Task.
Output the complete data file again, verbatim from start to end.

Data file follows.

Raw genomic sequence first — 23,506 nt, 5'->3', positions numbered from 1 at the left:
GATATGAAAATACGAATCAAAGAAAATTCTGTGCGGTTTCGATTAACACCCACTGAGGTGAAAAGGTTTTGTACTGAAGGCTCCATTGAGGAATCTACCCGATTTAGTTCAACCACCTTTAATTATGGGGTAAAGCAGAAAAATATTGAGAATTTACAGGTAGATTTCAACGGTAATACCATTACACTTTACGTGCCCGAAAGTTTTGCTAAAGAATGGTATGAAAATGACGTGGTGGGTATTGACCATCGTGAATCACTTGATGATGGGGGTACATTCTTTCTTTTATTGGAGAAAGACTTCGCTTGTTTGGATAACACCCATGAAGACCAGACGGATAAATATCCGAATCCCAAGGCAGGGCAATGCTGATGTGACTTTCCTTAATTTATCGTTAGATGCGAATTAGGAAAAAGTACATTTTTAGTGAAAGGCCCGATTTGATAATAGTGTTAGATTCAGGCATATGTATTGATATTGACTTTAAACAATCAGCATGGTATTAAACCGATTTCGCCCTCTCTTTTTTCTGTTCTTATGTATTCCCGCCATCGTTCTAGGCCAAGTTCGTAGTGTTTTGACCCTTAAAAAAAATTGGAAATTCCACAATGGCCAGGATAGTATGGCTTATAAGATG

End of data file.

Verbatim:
Raw genomic sequence first — 23,506 nt, 5'->3', positions numbered from 1 at the left:
GATATGAAAATACGAATCAAAGAAAATTCTGTGCGGTTTCGATTAACACCCACTGAGGTGAAAAGGTTTTGTACTGAAGGCTCCATTGAGGAATCTACCCGATTTAGTTCAACCACCTTTAATTATGGGGTAAAGCAGAAAAATATTGAGAATTTACAGGTAGATTTCAACGGTAATACCATTACACTTTACGTGCCCGAAAGTTTTGCTAAAGAATGGTATGAAAATGACGTGGTGGGTATTGACCATCGTGAATCACTTGATGATGGGGGTACATTCTTTCTTTTATTGGAGAAAGACTTCGCTTGTTTGGATAACACCCATGAAGACCAGACGGATAAATATCCGAATCCCAAGGCAGGGCAATGCTGATGTGACTTTCCTTAATTTATCGTTAGATGCGAATTAGGAAAAAGTACATTTTTAGTGAAAGGCCCGATTTGATAATAGTGTTAGATTCAGGCATATGTATTGATATTGACTTTAAACAATCAGCATGGTATTAAACCGATTTCGCCCTCTCTTTTTTCTGTTCTTATGTATTCCCGCCATCGTTCTAGGCCAAGTTCGTAGTGTTTTGACCCTTAAAAAAAATTGGAAATTCCACAATGGCCAGGATAGTATGGCTTATAAGATG